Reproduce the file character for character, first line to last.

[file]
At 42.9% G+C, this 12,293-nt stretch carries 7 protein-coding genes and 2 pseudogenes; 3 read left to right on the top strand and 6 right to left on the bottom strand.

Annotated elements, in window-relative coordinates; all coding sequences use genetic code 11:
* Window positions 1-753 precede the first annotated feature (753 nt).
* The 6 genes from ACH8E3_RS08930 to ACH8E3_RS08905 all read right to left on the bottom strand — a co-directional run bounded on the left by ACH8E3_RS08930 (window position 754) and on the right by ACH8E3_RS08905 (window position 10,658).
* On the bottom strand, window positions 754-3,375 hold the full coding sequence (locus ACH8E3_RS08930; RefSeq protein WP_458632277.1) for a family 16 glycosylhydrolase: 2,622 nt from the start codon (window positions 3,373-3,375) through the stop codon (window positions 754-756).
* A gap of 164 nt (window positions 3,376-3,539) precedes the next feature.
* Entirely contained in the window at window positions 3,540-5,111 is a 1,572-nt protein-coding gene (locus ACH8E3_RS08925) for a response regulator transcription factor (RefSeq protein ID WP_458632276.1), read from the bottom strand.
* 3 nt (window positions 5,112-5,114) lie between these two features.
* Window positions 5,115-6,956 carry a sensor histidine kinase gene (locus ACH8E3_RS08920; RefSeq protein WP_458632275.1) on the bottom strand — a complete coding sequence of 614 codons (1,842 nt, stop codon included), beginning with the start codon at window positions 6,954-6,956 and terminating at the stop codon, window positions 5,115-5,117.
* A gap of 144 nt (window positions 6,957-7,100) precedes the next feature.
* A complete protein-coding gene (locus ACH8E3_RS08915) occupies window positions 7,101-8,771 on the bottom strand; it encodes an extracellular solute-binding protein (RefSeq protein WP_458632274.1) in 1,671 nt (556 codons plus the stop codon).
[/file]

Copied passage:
At 42.9% G+C, this 12,293-nt stretch carries 7 protein-coding genes and 2 pseudogenes; 3 read left to right on the top strand and 6 right to left on the bottom strand.

Annotated elements, in window-relative coordinates; all coding sequences use genetic code 11:
* Window positions 1-753 precede the first annotated feature (753 nt).
* The 6 genes from ACH8E3_RS08930 to ACH8E3_RS08905 all read right to left on the bottom strand — a co-directional run bounded on the left by ACH8E3_RS08930 (window position 754) and on the right by ACH8E3_RS08905 (window position 10,658).
* On the bottom strand, window positions 754-3,375 hold the full coding sequence (locus ACH8E3_RS08930; RefSeq protein WP_458632277.1) for a family 16 glycosylhydrolase: 2,622 nt from the start codon (window positions 3,373-3,375) through the stop codon (window positions 754-756).
* A gap of 164 nt (window positions 3,376-3,539) precedes the next feature.
* Entirely contained in the window at window positions 3,540-5,111 is a 1,572-nt protein-coding gene (locus ACH8E3_RS08925) for a response regulator transcription factor (RefSeq protein ID WP_458632276.1), read from the bottom strand.
* 3 nt (window positions 5,112-5,114) lie between these two features.
* Window positions 5,115-6,956 carry a sensor histidine kinase gene (locus ACH8E3_RS08920; RefSeq protein WP_458632275.1) on the bottom strand — a complete coding sequence of 614 codons (1,842 nt, stop codon included), beginning with the start codon at window positions 6,954-6,956 and terminating at the stop codon, window positions 5,115-5,117.
* A gap of 144 nt (window positions 6,957-7,100) precedes the next feature.
* A complete protein-coding gene (locus ACH8E3_RS08915) occupies window positions 7,101-8,771 on the bottom strand; it encodes an extracellular solute-binding protein (RefSeq protein WP_458632274.1) in 1,671 nt (556 codons plus the stop codon).